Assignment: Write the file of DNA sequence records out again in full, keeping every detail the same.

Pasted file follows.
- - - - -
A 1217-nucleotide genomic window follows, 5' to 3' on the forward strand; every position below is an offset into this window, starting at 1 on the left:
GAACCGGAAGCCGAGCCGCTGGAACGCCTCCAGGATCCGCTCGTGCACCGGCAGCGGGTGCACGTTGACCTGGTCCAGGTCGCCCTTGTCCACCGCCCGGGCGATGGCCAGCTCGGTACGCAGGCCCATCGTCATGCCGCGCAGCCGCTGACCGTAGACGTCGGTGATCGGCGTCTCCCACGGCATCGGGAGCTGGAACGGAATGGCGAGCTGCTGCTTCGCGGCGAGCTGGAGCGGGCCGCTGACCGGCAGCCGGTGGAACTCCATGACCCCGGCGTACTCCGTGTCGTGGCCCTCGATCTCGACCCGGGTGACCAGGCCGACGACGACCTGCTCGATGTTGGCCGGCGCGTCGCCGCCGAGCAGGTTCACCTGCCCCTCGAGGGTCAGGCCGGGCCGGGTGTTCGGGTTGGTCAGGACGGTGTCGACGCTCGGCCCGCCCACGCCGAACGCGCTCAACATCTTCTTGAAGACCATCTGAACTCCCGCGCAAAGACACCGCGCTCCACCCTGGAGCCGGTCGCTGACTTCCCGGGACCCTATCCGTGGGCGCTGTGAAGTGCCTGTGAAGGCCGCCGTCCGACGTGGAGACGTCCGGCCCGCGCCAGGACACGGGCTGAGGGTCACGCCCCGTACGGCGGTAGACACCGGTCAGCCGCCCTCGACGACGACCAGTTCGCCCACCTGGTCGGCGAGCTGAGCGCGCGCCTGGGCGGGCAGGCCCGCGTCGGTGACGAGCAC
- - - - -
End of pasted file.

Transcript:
A 1217-nucleotide genomic window follows, 5' to 3' on the forward strand; every position below is an offset into this window, starting at 1 on the left:
GAACCGGAAGCCGAGCCGCTGGAACGCCTCCAGGATCCGCTCGTGCACCGGCAGCGGGTGCACGTTGACCTGGTCCAGGTCGCCCTTGTCCACCGCCCGGGCGATGGCCAGCTCGGTACGCAGGCCCATCGTCATGCCGCGCAGCCGCTGACCGTAGACGTCGGTGATCGGCGTCTCCCACGGCATCGGGAGCTGGAACGGAATGGCGAGCTGCTGCTTCGCGGCGAGCTGGAGCGGGCCGCTGACCGGCAGCCGGTGGAACTCCATGACCCCGGCGTACTCCGTGTCGTGGCCCTCGATCTCGACCCGGGTGACCAGGCCGACGACGACCTGCTCGATGTTGGCCGGCGCGTCGCCGCCGAGCAGGTTCACCTGCCCCTCGAGGGTCAGGCCGGGCCGGGTGTTCGGGTTGGTCAGGACGGTGTCGACGCTCGGCCCGCCCACGCCGAACGCGCTCAACATCTTCTTGAAGACCATCTGAACTCCCGCGCAAAGACACCGCGCTCCACCCTGGAGCCGGTCGCTGACTTCCCGGGACCCTATCCGTGGGCGCTGTGAAGTGCCTGTGAAGGCCGCCGTCCGACGTGGAGACGTCCGGCCCGCGCCAGGACACGGGCTGAGGGTCACGCCCCGTACGGCGGTAGACACCGGTCAGCCGCCCTCGACGACGACCAGTTCGCCCACCTGGTCGGCGAGCTGAGCGCGCGCCTGGGCGGGCAGGCCCGCGTCGGTGACGAGCAC